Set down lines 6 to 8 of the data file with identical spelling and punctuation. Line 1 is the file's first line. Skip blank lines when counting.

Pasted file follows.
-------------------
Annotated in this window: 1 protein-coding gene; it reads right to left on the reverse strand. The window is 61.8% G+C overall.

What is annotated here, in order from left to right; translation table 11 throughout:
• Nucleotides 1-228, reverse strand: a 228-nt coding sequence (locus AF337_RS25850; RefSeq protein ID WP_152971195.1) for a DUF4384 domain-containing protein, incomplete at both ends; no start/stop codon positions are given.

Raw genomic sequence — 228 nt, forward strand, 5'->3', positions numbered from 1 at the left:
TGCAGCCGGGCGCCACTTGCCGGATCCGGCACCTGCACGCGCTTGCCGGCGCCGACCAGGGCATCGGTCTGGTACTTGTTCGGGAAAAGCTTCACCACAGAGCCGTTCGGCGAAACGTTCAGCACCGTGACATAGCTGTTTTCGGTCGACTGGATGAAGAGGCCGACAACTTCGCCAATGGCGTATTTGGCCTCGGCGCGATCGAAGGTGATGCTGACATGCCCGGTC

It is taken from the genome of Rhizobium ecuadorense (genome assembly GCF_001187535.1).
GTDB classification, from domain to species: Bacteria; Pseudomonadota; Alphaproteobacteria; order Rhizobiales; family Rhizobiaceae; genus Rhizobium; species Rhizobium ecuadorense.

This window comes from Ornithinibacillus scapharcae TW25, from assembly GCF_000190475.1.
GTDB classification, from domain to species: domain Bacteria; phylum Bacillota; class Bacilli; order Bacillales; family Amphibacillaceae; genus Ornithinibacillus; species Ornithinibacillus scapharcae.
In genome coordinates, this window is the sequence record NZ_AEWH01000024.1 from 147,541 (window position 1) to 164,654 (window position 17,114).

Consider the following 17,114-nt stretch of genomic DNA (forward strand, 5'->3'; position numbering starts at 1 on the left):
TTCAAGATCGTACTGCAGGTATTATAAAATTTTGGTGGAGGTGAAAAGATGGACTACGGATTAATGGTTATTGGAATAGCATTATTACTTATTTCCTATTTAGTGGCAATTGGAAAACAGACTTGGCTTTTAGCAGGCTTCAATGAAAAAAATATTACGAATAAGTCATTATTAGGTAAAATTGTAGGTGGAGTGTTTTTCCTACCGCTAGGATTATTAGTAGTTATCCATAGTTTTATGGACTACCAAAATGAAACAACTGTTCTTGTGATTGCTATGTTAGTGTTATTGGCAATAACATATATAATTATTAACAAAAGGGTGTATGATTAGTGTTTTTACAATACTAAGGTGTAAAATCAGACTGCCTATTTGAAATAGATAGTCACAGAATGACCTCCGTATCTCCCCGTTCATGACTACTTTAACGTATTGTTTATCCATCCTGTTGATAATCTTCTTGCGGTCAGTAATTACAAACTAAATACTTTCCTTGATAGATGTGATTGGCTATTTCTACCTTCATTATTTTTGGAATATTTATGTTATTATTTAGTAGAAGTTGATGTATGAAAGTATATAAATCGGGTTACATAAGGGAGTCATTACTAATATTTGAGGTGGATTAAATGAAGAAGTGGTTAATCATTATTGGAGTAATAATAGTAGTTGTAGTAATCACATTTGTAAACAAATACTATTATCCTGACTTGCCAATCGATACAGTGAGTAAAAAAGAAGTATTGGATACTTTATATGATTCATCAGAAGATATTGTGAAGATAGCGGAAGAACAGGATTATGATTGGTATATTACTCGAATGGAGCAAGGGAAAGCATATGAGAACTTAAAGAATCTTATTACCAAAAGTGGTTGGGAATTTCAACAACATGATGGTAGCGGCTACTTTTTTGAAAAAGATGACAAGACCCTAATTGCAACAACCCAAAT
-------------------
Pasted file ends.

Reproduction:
It is taken from the genome of Rhizobium ecuadorense (genome assembly GCF_001187535.1).
GTDB classification, from domain to species: Bacteria; Pseudomonadota; Alphaproteobacteria; order Rhizobiales; family Rhizobiaceae; genus Rhizobium; species Rhizobium ecuadorense.

This window comes from Ornithinibacillus scapharcae TW25, from assembly GCF_000190475.1.